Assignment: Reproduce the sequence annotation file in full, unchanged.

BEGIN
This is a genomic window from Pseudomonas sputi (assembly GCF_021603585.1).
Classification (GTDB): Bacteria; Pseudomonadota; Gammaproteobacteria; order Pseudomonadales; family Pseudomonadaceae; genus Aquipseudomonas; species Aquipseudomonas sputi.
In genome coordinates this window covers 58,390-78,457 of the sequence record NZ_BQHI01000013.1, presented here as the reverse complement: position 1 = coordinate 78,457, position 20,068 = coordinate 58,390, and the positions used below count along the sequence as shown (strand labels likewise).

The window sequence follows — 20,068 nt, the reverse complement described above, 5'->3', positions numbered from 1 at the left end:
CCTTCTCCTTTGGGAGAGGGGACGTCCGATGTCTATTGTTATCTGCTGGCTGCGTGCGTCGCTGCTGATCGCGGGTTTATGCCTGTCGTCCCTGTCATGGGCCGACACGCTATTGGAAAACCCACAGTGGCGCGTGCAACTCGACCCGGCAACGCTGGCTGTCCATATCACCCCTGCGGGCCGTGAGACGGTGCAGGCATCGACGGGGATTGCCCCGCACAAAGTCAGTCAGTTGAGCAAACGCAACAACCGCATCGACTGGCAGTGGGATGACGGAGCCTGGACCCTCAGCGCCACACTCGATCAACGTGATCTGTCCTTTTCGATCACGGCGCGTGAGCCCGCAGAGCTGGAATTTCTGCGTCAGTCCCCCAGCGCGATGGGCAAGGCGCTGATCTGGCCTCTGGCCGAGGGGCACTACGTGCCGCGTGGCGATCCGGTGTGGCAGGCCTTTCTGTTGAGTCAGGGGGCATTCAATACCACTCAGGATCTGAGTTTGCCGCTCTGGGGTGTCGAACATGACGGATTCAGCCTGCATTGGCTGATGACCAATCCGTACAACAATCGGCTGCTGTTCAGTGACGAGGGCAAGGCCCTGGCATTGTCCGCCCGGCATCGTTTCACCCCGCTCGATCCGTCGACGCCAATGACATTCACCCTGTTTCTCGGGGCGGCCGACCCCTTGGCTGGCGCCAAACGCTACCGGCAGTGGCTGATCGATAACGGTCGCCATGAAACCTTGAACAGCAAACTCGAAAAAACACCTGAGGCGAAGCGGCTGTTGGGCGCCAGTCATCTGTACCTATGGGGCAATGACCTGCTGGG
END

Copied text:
This is a genomic window from Pseudomonas sputi (assembly GCF_021603585.1).
Classification (GTDB): Bacteria; Pseudomonadota; Gammaproteobacteria; order Pseudomonadales; family Pseudomonadaceae; genus Aquipseudomonas; species Aquipseudomonas sputi.
In genome coordinates this window covers 58,390-78,457 of the sequence record NZ_BQHI01000013.1, presented here as the reverse complement: position 1 = coordinate 78,457, position 20,068 = coordinate 58,390, and the positions used below count along the sequence as shown (strand labels likewise).

The window sequence follows — 20,068 nt, the reverse complement described above, 5'->3', positions numbered from 1 at the left end:
CCTTCTCCTTTGGGAGAGGGGACGTCCGATGTCTATTGTTATCTGCTGGCTGCGTGCGTCGCTGCTGATCGCGGGTTTATGCCTGTCGTCCCTGTCATGGGCCGACACGCTATTGGAAAACCCACAGTGGCGCGTGCAACTCGACCCGGCAACGCTGGCTGTCCATATCACCCCTGCGGGCCGTGAGACGGTGCAGGCATCGACGGGGATTGCCCCGCACAAAGTCAGTCAGTTGAGCAAACGCAACAACCGCATCGACTGGCAGTGGGATGACGGAGCCTGGACCCTCAGCGCCACACTCGATCAACGTGATCTGTCCTTTTCGATCACGGCGCGTGAGCCCGCAGAGCTGGAATTTCTGCGTCAGTCCCCCAGCGCGATGGGCAAGGCGCTGATCTGGCCTCTGGCCGAGGGGCACTACGTGCCGCGTGGCGATCCGGTGTGGCAGGCCTTTCTGTTGAGTCAGGGGGCATTCAATACCACTCAGGATCTGAGTTTGCCGCTCTGGGGTGTCGAACATGACGGATTCAGCCTGCATTGGCTGATGACCAATCCGTACAACAATCGGCTGCTGTTCAGTGACGAGGGCAAGGCCCTGGCATTGTCCGCCCGGCATCGTTTCACCCCGCTCGATCCGTCGACGCCAATGACATTCACCCTGTTTCTCGGGGCGGCCGACCCCTTGGCTGGCGCCAAACGCTACCGGCAGTGGCTGATCGATAACGGTCGCCATGAAACCTTGAACAGCAAACTCGAAAAAACACCTGAGGCGAAGCGGCTGTTGGGCGCCAGTCATCTGTACCTATGGGGCAATGACCTGCTGGG